Minimum Wage Exemption for Persons with Disabilities Eliminated
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Since 1978, Alaska had been allowed to pauid subminimum wages to persons with disabilities.
JUNEAU, Alaska— Following a regulatory change that goes into effect today, Alaska employers are no longer allowed to pay less than minimum wage to workers who experience disabilities. In repealing 8 AAC 15.120, Alaska joins New Hampshire and Maryland as the first states in the nation to eliminate payment of subminimum wages for persons with disabilities.
An exemption from paying minimum wage to persons with disabilities has existed for many years, beginning at the federal level with the Fair Labor Standards Act of 1938 and in Alaska regulations since 1978. Historically, minimum wage exemptions were considered necessary to help people with disabilities gain employment. Experience over the past two decades has shown that workers with disabilities can succeed in jobs earning minimum wage or more.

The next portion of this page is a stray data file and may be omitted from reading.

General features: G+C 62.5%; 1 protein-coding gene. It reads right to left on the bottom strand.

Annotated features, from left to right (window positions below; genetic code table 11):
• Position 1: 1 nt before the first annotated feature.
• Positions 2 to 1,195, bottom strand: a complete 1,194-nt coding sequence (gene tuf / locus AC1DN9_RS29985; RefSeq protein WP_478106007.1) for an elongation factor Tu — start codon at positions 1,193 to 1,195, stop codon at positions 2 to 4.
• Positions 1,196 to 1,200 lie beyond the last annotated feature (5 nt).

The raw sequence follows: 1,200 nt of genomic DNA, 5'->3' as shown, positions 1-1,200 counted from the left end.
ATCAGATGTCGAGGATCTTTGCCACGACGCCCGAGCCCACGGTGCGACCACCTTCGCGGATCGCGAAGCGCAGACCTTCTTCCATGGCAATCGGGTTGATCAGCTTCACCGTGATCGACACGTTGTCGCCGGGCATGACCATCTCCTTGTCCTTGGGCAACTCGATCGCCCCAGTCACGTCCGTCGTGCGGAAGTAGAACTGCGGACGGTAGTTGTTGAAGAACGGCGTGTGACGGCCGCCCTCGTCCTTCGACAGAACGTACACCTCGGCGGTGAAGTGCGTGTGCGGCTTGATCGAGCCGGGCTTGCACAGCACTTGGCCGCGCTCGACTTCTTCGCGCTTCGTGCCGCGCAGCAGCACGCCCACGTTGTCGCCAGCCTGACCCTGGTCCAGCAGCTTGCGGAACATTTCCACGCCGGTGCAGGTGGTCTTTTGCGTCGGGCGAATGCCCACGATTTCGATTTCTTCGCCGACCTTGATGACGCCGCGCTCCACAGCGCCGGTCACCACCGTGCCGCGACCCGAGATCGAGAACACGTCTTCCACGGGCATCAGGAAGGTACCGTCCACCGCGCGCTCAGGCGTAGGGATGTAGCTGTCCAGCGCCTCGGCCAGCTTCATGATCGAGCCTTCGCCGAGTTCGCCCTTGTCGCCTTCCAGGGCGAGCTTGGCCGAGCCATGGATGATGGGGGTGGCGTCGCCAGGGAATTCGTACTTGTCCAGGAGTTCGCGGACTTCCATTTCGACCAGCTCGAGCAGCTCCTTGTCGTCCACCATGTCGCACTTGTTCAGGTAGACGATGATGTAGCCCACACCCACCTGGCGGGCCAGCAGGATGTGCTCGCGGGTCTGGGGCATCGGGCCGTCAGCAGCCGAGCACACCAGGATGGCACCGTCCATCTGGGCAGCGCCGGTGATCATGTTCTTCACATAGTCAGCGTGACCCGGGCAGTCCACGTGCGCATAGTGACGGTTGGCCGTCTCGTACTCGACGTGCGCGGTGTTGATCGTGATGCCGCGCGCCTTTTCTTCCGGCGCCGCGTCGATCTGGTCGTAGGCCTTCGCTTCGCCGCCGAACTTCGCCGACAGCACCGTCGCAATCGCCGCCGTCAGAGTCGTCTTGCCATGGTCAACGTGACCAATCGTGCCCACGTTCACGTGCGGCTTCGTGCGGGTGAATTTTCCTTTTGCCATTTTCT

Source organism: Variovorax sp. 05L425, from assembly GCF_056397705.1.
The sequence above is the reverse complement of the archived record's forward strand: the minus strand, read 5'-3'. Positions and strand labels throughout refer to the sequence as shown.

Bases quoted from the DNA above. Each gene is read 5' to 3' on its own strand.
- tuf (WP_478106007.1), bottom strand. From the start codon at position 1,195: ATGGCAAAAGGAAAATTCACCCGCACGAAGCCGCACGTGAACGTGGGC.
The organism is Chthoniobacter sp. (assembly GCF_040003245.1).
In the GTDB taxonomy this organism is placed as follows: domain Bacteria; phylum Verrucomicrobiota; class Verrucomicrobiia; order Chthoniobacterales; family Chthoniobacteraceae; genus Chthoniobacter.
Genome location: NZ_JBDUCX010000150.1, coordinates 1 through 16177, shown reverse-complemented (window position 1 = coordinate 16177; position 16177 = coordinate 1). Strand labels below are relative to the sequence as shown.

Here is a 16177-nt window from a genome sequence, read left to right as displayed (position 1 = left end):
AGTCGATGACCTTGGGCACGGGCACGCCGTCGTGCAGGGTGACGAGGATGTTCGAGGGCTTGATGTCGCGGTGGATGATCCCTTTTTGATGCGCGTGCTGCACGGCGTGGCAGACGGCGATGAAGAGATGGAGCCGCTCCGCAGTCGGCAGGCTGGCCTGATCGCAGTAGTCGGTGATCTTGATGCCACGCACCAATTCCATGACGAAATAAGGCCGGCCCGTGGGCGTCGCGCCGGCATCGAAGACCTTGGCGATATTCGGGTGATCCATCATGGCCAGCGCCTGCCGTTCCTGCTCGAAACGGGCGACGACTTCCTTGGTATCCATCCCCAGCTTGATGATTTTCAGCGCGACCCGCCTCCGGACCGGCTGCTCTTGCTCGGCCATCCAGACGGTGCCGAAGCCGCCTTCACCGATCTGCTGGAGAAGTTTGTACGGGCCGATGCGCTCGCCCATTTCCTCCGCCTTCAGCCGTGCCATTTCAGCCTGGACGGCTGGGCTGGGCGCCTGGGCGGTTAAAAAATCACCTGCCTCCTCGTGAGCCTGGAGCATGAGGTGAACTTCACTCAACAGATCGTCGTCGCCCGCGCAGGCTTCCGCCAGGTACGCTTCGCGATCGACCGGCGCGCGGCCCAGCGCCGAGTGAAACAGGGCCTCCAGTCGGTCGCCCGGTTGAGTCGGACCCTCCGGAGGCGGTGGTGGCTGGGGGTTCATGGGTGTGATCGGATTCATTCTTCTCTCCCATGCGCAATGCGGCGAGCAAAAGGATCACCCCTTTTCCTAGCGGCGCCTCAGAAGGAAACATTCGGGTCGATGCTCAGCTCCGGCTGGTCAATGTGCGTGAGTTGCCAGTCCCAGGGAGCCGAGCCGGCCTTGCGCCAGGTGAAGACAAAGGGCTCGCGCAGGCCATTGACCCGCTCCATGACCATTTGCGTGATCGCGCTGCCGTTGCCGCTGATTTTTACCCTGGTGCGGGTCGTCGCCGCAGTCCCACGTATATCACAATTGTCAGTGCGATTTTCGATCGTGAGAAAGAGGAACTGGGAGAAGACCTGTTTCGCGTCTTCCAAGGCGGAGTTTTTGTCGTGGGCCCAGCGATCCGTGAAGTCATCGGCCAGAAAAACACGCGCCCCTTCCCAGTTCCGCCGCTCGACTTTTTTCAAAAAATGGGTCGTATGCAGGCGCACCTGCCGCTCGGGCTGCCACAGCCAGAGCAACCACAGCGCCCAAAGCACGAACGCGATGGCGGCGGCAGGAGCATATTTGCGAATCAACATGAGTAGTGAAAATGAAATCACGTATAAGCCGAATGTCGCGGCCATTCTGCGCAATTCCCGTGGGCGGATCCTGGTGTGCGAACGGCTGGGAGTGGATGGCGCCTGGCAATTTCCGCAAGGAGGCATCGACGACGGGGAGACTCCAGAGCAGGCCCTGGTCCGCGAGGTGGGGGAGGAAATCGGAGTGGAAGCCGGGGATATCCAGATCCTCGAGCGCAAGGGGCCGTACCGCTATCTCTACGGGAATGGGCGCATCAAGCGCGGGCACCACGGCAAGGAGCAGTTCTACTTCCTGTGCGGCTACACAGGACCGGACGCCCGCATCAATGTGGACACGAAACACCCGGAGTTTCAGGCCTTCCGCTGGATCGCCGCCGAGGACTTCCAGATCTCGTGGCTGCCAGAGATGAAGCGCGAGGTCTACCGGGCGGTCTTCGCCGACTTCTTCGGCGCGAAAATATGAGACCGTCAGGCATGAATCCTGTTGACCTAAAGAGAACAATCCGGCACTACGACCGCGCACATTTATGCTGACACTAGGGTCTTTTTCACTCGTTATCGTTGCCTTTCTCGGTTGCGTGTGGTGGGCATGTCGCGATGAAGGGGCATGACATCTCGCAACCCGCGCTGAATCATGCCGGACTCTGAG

“Workers who experience disabilities are valued members of Alaska’s workforce,” said Department of Labor and Workforce Development Acting Commissioner Greg Cashen. “They deserve minimum wage protections as much as any other Alaskan worker.”
The Alaska Department of Labor and Workforce Development received written comments expressing support for repealing the regulation that allowed the minimum wage exemption from the Governor’s Council on Disabilities and Special Education, the State Vocational Rehabilitation Committee, the Statewide Independent Living Council, and the Alaska Workforce Investment Board.
The elimination of the minimum wage exemption brings employment practices into alignment with Alaska Employment First Act of 2014, which requires vocational services help people with disabilities to become gainfully employed at or above the minimum wage.